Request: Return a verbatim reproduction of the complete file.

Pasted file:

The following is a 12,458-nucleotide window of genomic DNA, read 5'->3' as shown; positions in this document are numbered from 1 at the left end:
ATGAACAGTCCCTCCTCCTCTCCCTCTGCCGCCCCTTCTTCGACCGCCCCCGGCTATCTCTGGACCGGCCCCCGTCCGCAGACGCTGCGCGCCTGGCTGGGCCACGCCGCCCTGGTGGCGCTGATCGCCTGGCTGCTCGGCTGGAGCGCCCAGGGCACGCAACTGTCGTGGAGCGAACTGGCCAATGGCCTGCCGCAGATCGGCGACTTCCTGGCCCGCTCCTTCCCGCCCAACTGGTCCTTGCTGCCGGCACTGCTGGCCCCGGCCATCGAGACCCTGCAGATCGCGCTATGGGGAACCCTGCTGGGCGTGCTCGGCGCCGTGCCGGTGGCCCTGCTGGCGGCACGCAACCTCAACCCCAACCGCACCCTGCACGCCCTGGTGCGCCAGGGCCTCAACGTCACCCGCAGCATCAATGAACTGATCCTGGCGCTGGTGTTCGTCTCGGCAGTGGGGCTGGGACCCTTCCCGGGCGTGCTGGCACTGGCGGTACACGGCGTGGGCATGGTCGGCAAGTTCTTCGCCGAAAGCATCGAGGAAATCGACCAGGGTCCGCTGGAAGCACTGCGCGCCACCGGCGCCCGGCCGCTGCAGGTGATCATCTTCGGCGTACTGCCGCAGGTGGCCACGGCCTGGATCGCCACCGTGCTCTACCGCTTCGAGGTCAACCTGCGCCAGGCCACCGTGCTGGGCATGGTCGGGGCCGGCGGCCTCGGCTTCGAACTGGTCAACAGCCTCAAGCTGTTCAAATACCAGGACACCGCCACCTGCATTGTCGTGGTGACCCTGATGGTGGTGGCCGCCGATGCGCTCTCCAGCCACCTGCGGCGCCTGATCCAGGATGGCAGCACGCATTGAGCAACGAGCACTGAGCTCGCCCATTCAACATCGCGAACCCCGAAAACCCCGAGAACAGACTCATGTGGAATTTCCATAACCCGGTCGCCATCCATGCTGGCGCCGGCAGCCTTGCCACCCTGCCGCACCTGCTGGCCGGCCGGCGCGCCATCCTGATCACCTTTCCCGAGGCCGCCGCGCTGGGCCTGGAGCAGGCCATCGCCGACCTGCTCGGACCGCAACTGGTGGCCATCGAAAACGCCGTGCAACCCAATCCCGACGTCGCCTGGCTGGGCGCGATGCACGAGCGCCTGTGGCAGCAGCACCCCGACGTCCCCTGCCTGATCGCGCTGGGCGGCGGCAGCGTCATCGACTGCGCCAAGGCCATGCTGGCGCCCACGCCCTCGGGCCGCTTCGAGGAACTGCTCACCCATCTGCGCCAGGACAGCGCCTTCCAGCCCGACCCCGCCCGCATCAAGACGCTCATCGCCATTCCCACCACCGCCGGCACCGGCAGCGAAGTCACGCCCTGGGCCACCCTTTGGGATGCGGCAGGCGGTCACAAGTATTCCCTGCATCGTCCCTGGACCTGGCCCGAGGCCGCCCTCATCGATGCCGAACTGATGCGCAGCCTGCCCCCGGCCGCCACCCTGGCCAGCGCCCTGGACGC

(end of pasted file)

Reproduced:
The following is a 12,458-nucleotide window of genomic DNA, read 5'->3' as shown; positions in this document are numbered from 1 at the left end:
ATGAACAGTCCCTCCTCCTCTCCCTCTGCCGCCCCTTCTTCGACCGCCCCCGGCTATCTCTGGACCGGCCCCCGTCCGCAGACGCTGCGCGCCTGGCTGGGCCACGCCGCCCTGGTGGCGCTGATCGCCTGGCTGCTCGGCTGGAGCGCCCAGGGCACGCAACTGTCGTGGAGCGAACTGGCCAATGGCCTGCCGCAGATCGGCGACTTCCTGGCCCGCTCCTTCCCGCCCAACTGGTCCTTGCTGCCGGCACTGCTGGCCCCGGCCATCGAGACCCTGCAGATCGCGCTATGGGGAACCCTGCTGGGCGTGCTCGGCGCCGTGCCGGTGGCCCTGCTGGCGGCACGCAACCTCAACCCCAACCGCACCCTGCACGCCCTGGTGCGCCAGGGCCTCAACGTCACCCGCAGCATCAATGAACTGATCCTGGCGCTGGTGTTCGTCTCGGCAGTGGGGCTGGGACCCTTCCCGGGCGTGCTGGCACTGGCGGTACACGGCGTGGGCATGGTCGGCAAGTTCTTCGCCGAAAGCATCGAGGAAATCGACCAGGGTCCGCTGGAAGCACTGCGCGCCACCGGCGCCCGGCCGCTGCAGGTGATCATCTTCGGCGTACTGCCGCAGGTGGCCACGGCCTGGATCGCCACCGTGCTCTACCGCTTCGAGGTCAACCTGCGCCAGGCCACCGTGCTGGGCATGGTCGGGGCCGGCGGCCTCGGCTTCGAACTGGTCAACAGCCTCAAGCTGTTCAAATACCAGGACACCGCCACCTGCATTGTCGTGGTGACCCTGATGGTGGTGGCCGCCGATGCGCTCTCCAGCCACCTGCGGCGCCTGATCCAGGATGGCAGCACGCATTGAGCAACGAGCACTGAGCTCGCCCATTCAACATCGCGAACCCCGAAAACCCCGAGAACAGACTCATGTGGAATTTCCATAACCCGGTCGCCATCCATGCTGGCGCCGGCAGCCTTGCCACCCTGCCGCACCTGCTGGCCGGCCGGCGCGCCATCCTGATCACCTTTCCCGAGGCCGCCGCGCTGGGCCTGGAGCAGGCCATCGCCGACCTGCTCGGACCGCAACTGGTGGCCATCGAAAACGCCGTGCAACCCAATCCCGACGTCGCCTGGCTGGGCGCGATGCACGAGCGCCTGTGGCAGCAGCACCCCGACGTCCCCTGCCTGATCGCGCTGGGCGGCGGCAGCGTCATCGACTGCGCCAAGGCCATGCTGGCGCCCACGCCCTCGGGCCGCTTCGAGGAACTGCTCACCCATCTGCGCCAGGACAGCGCCTTCCAGCCCGACCCCGCCCGCATCAAGACGCTCATCGCCATTCCCACCACCGCCGGCACCGGCAGCGAAGTCACGCCCTGGGCCACCCTTTGGGATGCGGCAGGCGGTCACAAGTATTCCCTGCATCGTCCCTGGACCTGGCCCGAGGCCGCCCTCATCGATGCCGAACTGATGCGCAGCCTGCCCCCGGCCGCCACCCTGGCCAGCGCCCTGGACGC